After a total of umpteen debates, it was finally Bogotá’s turn to have the presidential candidates nut over the issues that concern Colombia’s capital the most. And though the debate stage was shared by four candidates–Humberto de la Calle, Iván Duque, Germán Vargas Lleras and Gustavo Petro–it seemed that the debate was more about two mayors of Bogotá than about any of the political topics that had been covered in the previous debates.
In fact, there was no talk of the peace accord, healthcare, the environment or Venezuela during the two hours of ‘Debate Capital’. The majority of the discussion revolved around the thorniest issue in bogotano politics: the construction of a public metro.
Gustavo Petro, the Humana Colombiana candidate and former mayor of Bogotá, immediately put his weight behind the construction of an underground metro line that stretches across the capital. However, the other three candidates want the plans of current mayor Enrique Peñalosa to build an elevated metro line to continue to fruition much like the one built in Medellín.
What resulted was perhaps one of the more illuminating debates that allowed itself the time to flesh out a discrete topic to greater depth. It also became clearer how different candidates were planning on governing if elected as president.
Centro Democrático candidate Duque on the one hand was stunned that Petro would scrap plans for the elevated metro– the construction of which has been awarded to French company Systra–even if that came at a great cost to the city. “You are blackmailing the people! So if we don’t do the subway like you want, Bogota citizens won’t have a subway?” Duque charged. Petro’s response: “Dr Duque, democracy isn’t blackmail,” which was one of the more discussed quotes from the debate on social media after the debate. “The truth is that citizens do not want an elevated metro,” Petro added.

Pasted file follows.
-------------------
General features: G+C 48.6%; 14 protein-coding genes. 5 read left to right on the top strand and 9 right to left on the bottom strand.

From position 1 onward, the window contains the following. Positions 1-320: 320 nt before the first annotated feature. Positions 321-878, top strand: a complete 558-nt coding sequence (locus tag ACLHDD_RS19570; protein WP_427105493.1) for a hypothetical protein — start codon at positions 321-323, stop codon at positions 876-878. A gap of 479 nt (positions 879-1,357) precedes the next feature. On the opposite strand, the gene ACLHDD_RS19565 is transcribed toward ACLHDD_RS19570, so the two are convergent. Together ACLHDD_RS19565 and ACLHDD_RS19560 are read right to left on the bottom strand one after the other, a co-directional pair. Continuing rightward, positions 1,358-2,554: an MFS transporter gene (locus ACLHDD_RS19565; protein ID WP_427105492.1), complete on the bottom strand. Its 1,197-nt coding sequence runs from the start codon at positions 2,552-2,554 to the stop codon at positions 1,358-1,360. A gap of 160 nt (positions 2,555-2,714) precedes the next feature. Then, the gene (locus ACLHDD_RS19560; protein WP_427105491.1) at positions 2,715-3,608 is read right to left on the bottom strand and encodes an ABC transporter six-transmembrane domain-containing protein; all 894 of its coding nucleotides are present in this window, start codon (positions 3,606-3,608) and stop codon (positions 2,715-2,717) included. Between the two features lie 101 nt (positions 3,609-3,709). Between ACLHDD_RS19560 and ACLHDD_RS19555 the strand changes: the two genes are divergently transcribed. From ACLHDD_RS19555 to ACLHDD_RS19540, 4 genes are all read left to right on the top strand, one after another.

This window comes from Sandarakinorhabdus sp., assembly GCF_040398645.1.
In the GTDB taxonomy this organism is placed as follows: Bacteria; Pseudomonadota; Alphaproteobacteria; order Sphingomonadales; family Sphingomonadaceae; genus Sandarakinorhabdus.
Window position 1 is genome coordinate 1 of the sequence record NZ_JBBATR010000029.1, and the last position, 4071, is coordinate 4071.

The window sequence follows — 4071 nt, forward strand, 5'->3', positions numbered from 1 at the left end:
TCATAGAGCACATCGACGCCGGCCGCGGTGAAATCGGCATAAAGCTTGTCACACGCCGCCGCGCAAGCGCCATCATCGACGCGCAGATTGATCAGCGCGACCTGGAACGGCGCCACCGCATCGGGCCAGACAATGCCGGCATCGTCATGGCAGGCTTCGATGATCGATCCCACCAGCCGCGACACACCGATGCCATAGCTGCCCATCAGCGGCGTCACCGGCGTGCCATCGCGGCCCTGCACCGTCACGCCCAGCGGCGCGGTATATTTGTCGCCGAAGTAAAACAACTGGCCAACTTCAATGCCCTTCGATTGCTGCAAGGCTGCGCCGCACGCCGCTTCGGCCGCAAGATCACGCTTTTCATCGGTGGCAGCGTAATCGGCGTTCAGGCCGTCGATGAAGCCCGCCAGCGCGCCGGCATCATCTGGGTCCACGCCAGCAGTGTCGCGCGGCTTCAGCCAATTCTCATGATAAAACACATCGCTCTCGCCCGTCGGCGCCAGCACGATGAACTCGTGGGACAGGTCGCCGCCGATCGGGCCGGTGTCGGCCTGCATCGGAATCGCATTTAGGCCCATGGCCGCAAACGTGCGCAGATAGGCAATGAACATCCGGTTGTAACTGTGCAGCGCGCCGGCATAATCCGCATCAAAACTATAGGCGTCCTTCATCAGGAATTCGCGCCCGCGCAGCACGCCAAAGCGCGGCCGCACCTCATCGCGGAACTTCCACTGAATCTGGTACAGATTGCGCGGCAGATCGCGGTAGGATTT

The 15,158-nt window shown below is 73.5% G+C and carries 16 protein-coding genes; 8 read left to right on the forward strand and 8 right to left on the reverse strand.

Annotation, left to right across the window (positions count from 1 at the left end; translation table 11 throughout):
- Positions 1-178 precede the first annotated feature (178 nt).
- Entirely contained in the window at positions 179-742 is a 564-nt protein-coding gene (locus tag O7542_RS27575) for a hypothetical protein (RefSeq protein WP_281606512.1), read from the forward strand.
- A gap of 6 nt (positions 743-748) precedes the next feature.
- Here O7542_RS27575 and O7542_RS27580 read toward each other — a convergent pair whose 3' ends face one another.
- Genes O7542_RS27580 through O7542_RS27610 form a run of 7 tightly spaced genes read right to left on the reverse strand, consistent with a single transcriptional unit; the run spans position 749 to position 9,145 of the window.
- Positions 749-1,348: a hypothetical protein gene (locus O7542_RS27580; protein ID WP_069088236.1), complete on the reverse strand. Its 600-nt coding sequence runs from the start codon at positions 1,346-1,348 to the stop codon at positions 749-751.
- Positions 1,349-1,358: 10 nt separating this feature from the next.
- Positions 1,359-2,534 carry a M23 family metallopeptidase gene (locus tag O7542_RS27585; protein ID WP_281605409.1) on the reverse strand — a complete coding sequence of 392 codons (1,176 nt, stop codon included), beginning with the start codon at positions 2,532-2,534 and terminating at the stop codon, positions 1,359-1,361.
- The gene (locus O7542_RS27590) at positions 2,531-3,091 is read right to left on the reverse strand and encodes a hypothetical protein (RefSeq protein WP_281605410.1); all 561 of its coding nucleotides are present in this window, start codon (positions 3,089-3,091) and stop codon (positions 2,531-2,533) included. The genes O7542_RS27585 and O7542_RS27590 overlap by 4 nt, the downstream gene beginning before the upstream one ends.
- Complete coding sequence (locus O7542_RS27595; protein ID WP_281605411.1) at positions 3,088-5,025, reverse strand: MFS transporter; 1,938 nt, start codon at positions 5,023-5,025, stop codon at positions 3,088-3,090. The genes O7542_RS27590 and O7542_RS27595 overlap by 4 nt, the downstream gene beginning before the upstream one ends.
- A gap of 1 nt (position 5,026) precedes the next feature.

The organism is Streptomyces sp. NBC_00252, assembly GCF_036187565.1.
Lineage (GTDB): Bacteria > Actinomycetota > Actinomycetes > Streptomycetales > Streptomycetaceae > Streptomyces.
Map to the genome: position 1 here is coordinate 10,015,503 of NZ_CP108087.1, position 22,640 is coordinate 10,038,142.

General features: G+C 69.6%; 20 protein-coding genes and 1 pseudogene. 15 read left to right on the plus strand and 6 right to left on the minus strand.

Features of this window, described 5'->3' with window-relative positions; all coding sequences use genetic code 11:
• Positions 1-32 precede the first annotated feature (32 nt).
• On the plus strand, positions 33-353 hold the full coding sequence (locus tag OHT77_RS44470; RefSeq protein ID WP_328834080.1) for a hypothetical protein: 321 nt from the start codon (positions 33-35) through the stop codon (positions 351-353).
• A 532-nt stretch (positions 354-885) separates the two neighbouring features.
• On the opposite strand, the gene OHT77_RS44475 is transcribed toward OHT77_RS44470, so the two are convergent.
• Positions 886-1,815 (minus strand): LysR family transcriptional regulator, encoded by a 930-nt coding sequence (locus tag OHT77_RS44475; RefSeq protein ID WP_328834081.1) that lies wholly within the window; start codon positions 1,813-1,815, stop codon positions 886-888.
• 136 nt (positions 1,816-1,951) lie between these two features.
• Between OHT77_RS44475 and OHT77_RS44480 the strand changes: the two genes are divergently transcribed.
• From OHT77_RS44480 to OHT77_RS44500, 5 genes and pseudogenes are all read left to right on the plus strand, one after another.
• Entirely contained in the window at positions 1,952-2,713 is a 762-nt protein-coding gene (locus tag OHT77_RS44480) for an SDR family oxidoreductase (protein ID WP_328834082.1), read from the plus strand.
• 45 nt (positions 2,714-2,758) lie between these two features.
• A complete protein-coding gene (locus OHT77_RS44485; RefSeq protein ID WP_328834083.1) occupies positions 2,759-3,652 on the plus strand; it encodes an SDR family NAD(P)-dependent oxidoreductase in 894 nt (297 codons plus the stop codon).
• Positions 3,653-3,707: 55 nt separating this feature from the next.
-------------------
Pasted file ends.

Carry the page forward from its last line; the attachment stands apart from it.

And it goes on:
The exchange clearly showed Petro’s intention to play the role of political disrupter and his willingness to take on the current mayor if elected as president. On the other hand, both Duque and Vargas Lleras of Cambio Radical were willing to hold Petro’s feet to the fire on the issue. Bogotá commands the greatest finances as well as the greatest expenditure in the country and a working relationship with the Bogotá mayor will be on the mind of many a voter in the capital.
The truth is, the people of Bogotá have probably seen this Simpson’s episode before- the one where the flashy song and dance man wants to sell them a monorail only to exit stage left without having delivered on his promise. Many Bogotá voters are also doubly aware of Petro’s divided legacy as an administrator of the city though they would also have to take their chances with Duque, Vargas Lleras or De la Calle, none of whom have held a similar managerial position.
Nonetheless, viewers were treated to a compelling debate where the candidates could dissect a smaller selection of topics–others included the creative industry in Bogota and criminality in the city–with minimum interruption from either moderators.
The moderators, Érika Fontalvo y Yesid Lancheros, also resorted to few gimmicks (the only exception being a pub quiz on Bogotá at the end which every candidate aced) nor did they constrict the free flow of ideas by overly burdensome debate rules. The constant back and forth along with occasional overlapping arguments made for lively exchanges without descending into a free-for-all brawl.
Last month, Weekly magazine Semana suggested that the country was suffering a bout of ‘debatitis’ – that pervasive fatigue resulting from all too many debates. If that’s the case then Debate en Capital, and the edifying dialogue that came from it, may just have been the cure.
Winner: Canal Capital for putting on the best debate so far.
Loser: Sergio Fajardo for not turning up and failing to capitalise on the fact that he’s the only candidate who, as Mayor of Medellín, has actually delivered on a metro.